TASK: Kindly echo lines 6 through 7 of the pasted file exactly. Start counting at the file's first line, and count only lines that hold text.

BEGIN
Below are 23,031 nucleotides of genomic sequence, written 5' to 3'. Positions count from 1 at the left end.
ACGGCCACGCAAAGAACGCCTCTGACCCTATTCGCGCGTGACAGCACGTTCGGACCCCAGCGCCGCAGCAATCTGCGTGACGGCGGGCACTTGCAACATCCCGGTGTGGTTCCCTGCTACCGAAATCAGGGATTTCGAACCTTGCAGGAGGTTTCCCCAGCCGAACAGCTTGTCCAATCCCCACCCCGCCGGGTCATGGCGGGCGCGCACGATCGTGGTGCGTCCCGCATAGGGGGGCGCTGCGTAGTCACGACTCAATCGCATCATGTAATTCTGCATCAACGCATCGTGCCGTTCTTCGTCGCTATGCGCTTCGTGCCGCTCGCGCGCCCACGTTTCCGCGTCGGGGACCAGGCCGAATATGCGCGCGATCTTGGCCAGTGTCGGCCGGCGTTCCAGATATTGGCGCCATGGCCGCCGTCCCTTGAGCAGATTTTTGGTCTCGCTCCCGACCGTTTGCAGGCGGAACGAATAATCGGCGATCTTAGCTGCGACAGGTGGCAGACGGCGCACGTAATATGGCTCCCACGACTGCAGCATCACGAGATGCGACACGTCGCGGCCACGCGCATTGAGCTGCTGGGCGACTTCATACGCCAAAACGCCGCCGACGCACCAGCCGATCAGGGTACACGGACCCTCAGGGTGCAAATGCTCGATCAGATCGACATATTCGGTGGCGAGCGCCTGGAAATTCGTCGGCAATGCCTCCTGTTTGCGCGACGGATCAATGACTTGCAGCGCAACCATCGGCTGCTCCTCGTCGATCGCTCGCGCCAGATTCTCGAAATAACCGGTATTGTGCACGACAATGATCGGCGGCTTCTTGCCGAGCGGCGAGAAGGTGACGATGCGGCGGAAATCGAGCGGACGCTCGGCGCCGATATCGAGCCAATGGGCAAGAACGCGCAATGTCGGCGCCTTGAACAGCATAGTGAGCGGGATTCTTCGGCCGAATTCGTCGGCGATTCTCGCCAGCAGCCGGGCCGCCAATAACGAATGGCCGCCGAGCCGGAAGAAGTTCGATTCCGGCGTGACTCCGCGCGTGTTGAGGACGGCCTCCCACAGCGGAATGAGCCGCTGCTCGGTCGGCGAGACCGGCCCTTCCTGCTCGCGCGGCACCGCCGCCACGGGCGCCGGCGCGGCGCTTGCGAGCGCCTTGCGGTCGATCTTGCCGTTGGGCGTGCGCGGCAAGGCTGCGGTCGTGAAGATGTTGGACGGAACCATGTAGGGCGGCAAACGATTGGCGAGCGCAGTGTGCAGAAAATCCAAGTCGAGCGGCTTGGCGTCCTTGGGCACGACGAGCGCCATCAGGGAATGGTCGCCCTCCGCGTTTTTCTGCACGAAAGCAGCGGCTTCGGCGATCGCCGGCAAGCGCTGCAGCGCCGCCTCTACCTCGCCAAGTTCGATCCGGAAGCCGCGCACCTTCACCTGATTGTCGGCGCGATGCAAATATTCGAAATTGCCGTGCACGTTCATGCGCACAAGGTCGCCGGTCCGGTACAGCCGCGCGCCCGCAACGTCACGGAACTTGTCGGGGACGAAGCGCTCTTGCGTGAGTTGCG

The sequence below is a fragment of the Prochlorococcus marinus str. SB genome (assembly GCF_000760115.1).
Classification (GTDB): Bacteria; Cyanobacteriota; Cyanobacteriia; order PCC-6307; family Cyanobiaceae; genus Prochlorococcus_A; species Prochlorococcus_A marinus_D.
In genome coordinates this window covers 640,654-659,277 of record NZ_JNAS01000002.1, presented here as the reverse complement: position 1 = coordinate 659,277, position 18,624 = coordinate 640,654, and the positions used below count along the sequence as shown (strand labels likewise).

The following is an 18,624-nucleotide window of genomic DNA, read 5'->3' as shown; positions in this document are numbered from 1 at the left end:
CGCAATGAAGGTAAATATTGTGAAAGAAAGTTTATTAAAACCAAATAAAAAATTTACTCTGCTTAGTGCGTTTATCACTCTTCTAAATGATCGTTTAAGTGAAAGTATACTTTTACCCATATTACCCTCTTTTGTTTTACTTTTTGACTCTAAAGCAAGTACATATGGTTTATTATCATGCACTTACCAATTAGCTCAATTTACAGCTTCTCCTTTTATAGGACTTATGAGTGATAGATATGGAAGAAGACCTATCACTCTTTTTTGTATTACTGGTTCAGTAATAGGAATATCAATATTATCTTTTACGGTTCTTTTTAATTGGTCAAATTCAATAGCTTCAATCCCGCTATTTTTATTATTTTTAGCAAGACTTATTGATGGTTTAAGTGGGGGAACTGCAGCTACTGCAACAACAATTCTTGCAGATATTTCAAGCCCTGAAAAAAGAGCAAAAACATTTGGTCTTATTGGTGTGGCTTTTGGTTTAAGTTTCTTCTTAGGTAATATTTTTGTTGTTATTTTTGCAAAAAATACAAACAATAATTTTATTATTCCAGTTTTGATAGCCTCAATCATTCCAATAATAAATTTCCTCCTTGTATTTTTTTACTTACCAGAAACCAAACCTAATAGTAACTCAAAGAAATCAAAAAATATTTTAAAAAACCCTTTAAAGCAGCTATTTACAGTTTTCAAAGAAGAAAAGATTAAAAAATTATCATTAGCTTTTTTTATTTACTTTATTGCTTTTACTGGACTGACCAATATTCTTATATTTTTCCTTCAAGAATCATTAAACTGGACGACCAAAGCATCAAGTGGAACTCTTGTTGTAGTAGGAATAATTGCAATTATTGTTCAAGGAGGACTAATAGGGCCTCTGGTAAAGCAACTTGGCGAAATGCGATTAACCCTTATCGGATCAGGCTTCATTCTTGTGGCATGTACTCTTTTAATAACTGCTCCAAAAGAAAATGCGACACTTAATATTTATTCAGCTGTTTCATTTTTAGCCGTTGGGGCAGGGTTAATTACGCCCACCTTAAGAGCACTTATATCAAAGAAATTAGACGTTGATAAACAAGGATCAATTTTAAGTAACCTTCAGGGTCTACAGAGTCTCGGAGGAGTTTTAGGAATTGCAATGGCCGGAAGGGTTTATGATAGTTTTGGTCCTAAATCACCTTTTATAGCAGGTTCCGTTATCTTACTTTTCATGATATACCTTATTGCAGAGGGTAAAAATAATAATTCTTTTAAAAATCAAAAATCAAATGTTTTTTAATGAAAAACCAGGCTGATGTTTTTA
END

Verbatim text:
The following is an 18,624-nucleotide window of genomic DNA, read 5'->3' as shown; positions in this document are numbered from 1 at the left end:
CGCAATGAAGGTAAATATTGTGAAAGAAAGTTTATTAAAACCAAATAAAAAATTTACTCTGCTTAGTGCGTTTATCACTCTTCTAAATGATCGTTTAAGTGAAAGTATACTTTTACCCATATTACCCTCTTTTGTTTTACTTTTTGACTCTAAAGCAAGTACATATGGTTTATTATCATGCACTTACCAATTAGCTCAATTTACAGCTTCTCCTTTTATAGGACTTATGAGTGATAGATATGGAAGAAGACCTATCACTCTTTTTTGTATTACTGGTTCAGTAATAGGAATATCAATATTATCTTTTACGGTTCTTTTTAATTGGTCAAATTCAATAGCTTCAATCCCGCTATTTTTATTATTTTTAGCAAGACTTATTGATGGTTTAAGTGGGGGAACTGCAGCTACTGCAACAACAATTCTTGCAGATATTTCAAGCCCTGAAAAAAGAGCAAAAACATTTGGTCTTATTGGTGTGGCTTTTGGTTTAAGTTTCTTCTTAGGTAATATTTTTGTTGTTATTTTTGCAAAAAATACAAACAATAATTTTATTATTCCAGTTTTGATAGCCTCAATCATTCCAATAATAAATTTCCTCCTTGTATTTTTTTACTTACCAGAAACCAAACCTAATAGTAACTCAAAGAAATCAAAAAATATTTTAAAAAACCCTTTAAAGCAGCTATTTACAGTTTTCAAAGAAGAAAAGATTAAAAAATTATCATTAGCTTTTTTTATTTACTTTATTGCTTTTACTGGACTGACCAATATTCTTATATTTTTCCTTCAAGAATCATTAAACTGGACGACCAAAGCATCAAGTGGAACTCTTGTTGTAGTAGGAATAATTGCAATTATTGTTCAAGGAGGACTAATAGGGCCTCTGGTAAAGCAACTTGGCGAAATGCGATTAACCCTTATCGGATCAGGCTTCATTCTTGTGGCATGTACTCTTTTAATAACTGCTCCAAAAGAAAATGCGACACTTAATATTTATTCAGCTGTTTCATTTTTAGCCGTTGGGGCAGGGTTAATTACGCCCACCTTAAGAGCACTTATATCAAAGAAATTAGACGTTGATAAACAAGGATCAATTTTAAGTAACCTTCAGGGTCTACAGAGTCTCGGAGGAGTTTTAGGAATTGCAATGGCCGGAAGGGTTTATGATAGTTTTGGTCCTAAATCACCTTTTATAGCAGGTTCCGTTATCTTACTTTTCATGATATACCTTATTGCAGAGGGTAAAAATAATAATTCTTTTAAAAATCAAAAATCAAATGTTTTTTAATGAAAAACCAGGCTGATGTTTTTA